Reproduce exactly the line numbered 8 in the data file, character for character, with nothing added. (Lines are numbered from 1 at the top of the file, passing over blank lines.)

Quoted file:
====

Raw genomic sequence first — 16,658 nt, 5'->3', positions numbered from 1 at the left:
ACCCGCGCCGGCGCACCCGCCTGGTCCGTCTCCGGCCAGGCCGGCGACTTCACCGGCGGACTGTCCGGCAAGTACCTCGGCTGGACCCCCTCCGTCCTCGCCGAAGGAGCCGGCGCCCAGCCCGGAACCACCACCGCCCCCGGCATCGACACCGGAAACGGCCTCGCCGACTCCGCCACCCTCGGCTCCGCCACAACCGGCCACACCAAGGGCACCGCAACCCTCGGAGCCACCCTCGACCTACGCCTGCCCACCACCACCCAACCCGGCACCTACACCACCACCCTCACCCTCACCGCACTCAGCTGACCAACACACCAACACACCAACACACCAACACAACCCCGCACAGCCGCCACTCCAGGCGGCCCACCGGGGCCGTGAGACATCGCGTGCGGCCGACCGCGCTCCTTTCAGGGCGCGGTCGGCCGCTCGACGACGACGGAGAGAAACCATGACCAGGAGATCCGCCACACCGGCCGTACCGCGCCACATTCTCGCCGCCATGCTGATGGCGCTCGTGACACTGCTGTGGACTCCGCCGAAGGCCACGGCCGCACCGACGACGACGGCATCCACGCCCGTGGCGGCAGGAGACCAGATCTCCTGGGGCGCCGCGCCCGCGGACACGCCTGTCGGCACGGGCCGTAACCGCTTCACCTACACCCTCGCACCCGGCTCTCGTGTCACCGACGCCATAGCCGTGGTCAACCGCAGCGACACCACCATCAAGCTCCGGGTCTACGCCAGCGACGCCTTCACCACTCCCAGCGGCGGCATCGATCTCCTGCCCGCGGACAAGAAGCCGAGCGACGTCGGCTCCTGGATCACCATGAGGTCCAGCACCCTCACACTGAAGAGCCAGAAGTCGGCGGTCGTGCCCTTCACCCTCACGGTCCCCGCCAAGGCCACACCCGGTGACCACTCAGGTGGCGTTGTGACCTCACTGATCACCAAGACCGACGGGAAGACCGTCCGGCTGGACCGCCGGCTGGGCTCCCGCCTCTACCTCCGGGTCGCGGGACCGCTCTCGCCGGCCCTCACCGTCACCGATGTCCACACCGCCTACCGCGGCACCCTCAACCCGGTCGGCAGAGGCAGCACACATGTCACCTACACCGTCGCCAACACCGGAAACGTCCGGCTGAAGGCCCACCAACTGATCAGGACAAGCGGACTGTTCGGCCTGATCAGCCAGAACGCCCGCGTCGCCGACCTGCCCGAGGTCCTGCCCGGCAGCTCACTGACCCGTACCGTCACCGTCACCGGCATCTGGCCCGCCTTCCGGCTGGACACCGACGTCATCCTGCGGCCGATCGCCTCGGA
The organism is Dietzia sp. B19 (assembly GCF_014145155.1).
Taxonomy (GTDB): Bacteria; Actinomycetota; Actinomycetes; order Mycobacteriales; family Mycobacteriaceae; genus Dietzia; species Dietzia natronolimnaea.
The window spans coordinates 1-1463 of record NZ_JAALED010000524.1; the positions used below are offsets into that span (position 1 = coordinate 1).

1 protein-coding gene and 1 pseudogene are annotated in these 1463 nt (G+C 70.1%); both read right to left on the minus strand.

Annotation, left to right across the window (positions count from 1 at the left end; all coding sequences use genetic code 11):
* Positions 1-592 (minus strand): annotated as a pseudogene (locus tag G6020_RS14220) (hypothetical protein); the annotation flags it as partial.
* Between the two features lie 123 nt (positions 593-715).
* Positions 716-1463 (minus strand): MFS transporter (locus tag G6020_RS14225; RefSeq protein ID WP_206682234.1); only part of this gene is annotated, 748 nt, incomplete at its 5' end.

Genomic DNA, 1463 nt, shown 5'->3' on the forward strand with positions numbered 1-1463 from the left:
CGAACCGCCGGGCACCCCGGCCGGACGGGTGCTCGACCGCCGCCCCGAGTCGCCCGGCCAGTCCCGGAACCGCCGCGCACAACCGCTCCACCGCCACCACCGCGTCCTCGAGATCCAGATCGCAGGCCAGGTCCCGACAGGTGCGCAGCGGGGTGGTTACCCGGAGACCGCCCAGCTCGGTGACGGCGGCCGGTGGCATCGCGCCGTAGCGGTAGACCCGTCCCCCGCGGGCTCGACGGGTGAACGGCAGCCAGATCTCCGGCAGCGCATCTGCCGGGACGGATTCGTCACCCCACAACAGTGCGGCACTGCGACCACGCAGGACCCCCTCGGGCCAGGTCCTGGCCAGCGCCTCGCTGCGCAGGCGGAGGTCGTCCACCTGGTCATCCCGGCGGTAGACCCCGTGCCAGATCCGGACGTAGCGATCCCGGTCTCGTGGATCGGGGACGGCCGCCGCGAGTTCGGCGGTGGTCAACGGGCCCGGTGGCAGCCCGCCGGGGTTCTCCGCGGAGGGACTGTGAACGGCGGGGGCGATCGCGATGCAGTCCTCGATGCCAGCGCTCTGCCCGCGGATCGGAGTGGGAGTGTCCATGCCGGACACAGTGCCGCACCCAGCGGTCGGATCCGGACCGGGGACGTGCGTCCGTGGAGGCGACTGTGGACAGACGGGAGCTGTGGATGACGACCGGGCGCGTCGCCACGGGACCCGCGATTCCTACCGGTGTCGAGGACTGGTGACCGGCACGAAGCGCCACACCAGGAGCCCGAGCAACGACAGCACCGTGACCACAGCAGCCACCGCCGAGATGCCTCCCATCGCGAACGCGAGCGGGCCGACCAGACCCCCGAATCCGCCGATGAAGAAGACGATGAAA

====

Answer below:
* Positions 1-592 (minus strand): annotated as a pseudogene (locus tag G6020_RS14220) (hypothetical protein); the annotation flags it as partial.